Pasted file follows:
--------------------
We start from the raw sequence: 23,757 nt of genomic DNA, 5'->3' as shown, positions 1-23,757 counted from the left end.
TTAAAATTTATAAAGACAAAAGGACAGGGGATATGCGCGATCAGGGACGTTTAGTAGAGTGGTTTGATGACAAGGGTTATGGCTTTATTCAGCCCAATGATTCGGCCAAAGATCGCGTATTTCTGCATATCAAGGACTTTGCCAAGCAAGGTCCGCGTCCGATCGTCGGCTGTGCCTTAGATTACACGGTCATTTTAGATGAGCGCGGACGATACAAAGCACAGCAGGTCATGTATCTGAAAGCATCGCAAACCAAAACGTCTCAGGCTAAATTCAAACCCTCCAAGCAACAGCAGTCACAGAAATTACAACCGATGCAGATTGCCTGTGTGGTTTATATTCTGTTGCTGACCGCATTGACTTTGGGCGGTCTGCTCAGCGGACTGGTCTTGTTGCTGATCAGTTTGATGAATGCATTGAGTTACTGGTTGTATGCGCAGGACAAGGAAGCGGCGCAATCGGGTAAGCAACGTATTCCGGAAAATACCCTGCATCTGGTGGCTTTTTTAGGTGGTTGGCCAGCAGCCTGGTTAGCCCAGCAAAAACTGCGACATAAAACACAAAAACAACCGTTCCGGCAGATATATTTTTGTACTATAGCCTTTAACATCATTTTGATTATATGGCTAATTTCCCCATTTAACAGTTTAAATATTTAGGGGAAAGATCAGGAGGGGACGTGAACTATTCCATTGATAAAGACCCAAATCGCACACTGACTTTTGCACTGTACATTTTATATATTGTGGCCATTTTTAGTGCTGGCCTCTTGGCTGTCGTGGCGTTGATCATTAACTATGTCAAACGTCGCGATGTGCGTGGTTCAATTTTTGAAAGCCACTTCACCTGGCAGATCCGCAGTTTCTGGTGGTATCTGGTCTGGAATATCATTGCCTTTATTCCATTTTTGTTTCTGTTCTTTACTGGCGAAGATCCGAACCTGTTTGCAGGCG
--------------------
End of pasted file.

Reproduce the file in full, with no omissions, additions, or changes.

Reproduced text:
We start from the raw sequence: 23,757 nt of genomic DNA, 5'->3' as shown, positions 1-23,757 counted from the left end.
TTAAAATTTATAAAGACAAAAGGACAGGGGATATGCGCGATCAGGGACGTTTAGTAGAGTGGTTTGATGACAAGGGTTATGGCTTTATTCAGCCCAATGATTCGGCCAAAGATCGCGTATTTCTGCATATCAAGGACTTTGCCAAGCAAGGTCCGCGTCCGATCGTCGGCTGTGCCTTAGATTACACGGTCATTTTAGATGAGCGCGGACGATACAAAGCACAGCAGGTCATGTATCTGAAAGCATCGCAAACCAAAACGTCTCAGGCTAAATTCAAACCCTCCAAGCAACAGCAGTCACAGAAATTACAACCGATGCAGATTGCCTGTGTGGTTTATATTCTGTTGCTGACCGCATTGACTTTGGGCGGTCTGCTCAGCGGACTGGTCTTGTTGCTGATCAGTTTGATGAATGCATTGAGTTACTGGTTGTATGCGCAGGACAAGGAAGCGGCGCAATCGGGTAAGCAACGTATTCCGGAAAATACCCTGCATCTGGTGGCTTTTTTAGGTGGTTGGCCAGCAGCCTGGTTAGCCCAGCAAAAACTGCGACATAAAACACAAAAACAACCGTTCCGGCAGATATATTTTTGTACTATAGCCTTTAACATCATTTTGATTATATGGCTAATTTCCCCATTTAACAGTTTAAATATTTAGGGGAAAGATCAGGAGGGGACGTGAACTATTCCATTGATAAAGACCCAAATCGCACACTGACTTTTGCACTGTACATTTTATATATTGTGGCCATTTTTAGTGCTGGCCTCTTGGCTGTCGTGGCGTTGATCATTAACTATGTCAAACGTCGCGATGTGCGTGGTTCAATTTTTGAAAGCCACTTCACCTGGCAGATCCGCAGTTTCTGGTGGTATCTGGTCTGGAATATCATTGCCTTTATTCCATTTTTGTTTCTGTTCTTTACTGGCGAAGATCCGAACCTGTTTGCAGGCG